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Acad Psychiatry. 2009 Mar-Apr;33(2):166-8. doi: 10.1176/appi.ap.33.2.166.

Speaking out for mental health: collaboration of future journalists and psychiatrists.

Author information

  • 1University of South Carolina School of Medicine, Neuropsychiatry, Columbia, SC 29203, USA. Nioaka.campbell@uscmed.sc.edu

Abstract

OBJECTIVES:

The authors assess the effects of an educational intervention on the attitudes and understanding of psychiatric residents and journalism students, review how collaboration between these disciplines affects these attitudes, and propose the development of similar programs within residency to enhance systems-based learning.

METHODS:

A collaborative curriculum involving a workshop, didactics, and team projects was conducted over 6 months among journalism students and psychiatric residents. Attitude assessments were obtained before and at the conclusion.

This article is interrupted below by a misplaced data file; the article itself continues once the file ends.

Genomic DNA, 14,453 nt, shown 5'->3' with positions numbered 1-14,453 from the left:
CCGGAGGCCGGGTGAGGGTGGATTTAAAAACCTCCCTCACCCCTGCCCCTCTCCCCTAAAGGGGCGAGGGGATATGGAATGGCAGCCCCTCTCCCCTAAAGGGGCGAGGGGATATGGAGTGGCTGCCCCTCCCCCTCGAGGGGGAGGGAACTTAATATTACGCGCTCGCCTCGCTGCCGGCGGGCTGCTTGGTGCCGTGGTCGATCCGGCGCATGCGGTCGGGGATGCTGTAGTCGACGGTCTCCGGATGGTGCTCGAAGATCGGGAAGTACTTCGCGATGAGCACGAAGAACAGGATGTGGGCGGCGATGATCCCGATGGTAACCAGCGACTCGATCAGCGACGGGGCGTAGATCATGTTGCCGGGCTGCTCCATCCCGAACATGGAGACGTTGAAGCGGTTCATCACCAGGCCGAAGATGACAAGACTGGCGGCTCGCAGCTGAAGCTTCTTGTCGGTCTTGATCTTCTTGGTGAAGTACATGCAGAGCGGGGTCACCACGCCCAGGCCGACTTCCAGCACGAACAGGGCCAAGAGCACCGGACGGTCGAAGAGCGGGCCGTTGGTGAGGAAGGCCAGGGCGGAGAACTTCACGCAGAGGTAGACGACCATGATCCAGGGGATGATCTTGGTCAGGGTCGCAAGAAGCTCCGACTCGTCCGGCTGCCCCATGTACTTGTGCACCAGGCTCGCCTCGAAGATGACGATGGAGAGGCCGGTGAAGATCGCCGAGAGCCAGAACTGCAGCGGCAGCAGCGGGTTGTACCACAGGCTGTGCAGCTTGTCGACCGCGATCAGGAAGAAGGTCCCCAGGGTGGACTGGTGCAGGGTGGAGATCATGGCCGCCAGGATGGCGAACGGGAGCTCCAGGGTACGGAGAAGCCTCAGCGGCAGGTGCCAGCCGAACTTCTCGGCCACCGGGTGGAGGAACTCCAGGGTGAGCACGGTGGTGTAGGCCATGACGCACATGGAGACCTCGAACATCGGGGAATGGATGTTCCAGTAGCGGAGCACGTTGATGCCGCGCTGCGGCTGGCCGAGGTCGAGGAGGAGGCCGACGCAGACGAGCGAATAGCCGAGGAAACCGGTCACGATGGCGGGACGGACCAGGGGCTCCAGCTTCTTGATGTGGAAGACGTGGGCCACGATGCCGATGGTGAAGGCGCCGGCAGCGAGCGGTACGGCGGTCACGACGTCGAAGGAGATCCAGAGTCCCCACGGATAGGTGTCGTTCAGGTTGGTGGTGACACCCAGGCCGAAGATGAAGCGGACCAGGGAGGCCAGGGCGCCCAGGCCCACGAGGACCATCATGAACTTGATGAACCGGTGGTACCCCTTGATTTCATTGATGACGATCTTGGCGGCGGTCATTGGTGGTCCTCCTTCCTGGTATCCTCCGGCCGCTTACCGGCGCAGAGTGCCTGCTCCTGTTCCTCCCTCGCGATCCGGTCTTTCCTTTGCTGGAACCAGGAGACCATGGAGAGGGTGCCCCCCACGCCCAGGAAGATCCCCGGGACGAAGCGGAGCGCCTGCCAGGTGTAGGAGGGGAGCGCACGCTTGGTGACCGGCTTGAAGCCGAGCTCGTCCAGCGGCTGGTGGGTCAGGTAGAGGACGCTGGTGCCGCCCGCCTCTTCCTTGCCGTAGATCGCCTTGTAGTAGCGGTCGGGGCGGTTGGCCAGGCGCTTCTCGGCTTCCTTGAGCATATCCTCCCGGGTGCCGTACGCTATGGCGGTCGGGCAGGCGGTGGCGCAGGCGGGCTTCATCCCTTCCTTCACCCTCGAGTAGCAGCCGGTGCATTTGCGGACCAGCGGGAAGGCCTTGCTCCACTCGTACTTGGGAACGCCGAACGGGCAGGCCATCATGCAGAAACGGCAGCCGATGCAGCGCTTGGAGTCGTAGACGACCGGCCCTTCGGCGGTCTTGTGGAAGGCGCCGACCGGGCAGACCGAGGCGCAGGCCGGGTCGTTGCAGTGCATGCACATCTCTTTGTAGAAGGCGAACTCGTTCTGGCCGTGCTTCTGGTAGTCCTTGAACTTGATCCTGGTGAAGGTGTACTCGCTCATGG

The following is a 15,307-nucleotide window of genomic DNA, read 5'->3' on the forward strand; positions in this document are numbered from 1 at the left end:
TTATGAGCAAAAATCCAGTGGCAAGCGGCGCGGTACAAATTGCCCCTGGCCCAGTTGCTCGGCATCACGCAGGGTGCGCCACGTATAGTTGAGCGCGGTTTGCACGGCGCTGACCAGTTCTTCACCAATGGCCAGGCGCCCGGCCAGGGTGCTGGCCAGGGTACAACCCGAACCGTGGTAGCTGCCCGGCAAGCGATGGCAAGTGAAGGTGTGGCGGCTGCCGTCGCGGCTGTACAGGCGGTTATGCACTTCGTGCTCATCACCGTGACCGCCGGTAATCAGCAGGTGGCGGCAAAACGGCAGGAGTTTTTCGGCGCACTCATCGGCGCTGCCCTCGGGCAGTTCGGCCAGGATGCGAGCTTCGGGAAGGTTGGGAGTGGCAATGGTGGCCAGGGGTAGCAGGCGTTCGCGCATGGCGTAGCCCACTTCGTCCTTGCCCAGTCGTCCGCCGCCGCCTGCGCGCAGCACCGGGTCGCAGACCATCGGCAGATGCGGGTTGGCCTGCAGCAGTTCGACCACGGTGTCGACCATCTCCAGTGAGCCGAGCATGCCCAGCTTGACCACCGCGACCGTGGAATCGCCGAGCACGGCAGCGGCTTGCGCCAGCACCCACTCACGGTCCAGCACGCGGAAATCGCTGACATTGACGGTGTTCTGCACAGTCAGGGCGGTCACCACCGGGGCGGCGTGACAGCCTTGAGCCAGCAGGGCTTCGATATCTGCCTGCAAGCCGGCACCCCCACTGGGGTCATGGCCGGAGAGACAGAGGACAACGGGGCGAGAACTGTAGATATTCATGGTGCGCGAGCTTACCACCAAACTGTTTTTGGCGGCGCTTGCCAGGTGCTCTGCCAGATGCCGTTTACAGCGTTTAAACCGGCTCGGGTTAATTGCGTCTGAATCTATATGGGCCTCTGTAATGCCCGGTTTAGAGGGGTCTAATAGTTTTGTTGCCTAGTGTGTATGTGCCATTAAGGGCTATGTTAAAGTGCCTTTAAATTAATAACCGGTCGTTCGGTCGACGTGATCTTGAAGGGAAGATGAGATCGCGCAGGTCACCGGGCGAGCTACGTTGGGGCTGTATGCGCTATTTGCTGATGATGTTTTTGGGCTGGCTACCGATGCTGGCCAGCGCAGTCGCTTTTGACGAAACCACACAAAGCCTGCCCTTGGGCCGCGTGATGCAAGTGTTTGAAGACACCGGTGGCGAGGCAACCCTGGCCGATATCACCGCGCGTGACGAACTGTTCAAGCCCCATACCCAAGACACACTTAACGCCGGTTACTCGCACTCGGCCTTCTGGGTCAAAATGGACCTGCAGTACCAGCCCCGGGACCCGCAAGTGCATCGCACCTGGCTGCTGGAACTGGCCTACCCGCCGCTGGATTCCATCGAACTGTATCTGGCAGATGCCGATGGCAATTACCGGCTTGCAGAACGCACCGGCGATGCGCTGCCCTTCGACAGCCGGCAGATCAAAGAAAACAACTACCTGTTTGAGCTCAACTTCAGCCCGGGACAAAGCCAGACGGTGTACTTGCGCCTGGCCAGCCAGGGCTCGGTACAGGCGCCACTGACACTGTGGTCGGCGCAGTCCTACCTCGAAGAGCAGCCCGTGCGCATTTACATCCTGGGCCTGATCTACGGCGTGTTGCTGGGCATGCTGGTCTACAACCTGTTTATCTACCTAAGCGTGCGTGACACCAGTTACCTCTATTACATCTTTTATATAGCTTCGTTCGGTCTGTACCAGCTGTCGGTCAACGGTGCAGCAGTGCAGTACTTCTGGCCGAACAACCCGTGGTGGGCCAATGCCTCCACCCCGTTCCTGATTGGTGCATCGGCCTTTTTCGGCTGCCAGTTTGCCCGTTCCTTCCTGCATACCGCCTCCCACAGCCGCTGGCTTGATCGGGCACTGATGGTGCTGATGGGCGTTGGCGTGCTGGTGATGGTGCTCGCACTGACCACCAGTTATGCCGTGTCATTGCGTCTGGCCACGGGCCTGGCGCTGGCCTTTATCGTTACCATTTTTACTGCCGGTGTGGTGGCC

RESULTS:

Data support that a brief interdisciplinary curriculum can affect the attitudes of both psychiatric residents and journalism students regarding mental illness and the media. Attitudinal changes and areas of focus for the future are identified.

CONCLUSION:

Psychiatrists should be familiar with the relationship between media and stigma. Focusing on psychiatrists and journalists in training may change attitudes between disciplines to promote future collaboration, and innovative curricula within residency training may increase the comfort level between physicians and the media.

PMID:
19398636
[PubMed - indexed for MEDLINE]
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